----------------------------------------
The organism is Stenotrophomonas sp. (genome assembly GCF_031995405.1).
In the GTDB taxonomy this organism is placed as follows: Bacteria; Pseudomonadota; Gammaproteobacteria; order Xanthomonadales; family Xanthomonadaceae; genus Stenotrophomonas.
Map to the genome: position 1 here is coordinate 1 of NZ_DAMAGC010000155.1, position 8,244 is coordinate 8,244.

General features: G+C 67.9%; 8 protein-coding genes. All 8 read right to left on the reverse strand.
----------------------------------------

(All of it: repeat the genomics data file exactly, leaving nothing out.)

The organism is Stenotrophomonas sp. (genome assembly GCF_031995405.1).
In the GTDB taxonomy this organism is placed as follows: Bacteria; Pseudomonadota; Gammaproteobacteria; order Xanthomonadales; family Xanthomonadaceae; genus Stenotrophomonas.
Map to the genome: position 1 here is coordinate 1 of NZ_DAMAGC010000155.1, position 8,244 is coordinate 8,244.

General features: G+C 67.9%; 8 protein-coding genes. All 8 read right to left on the reverse strand.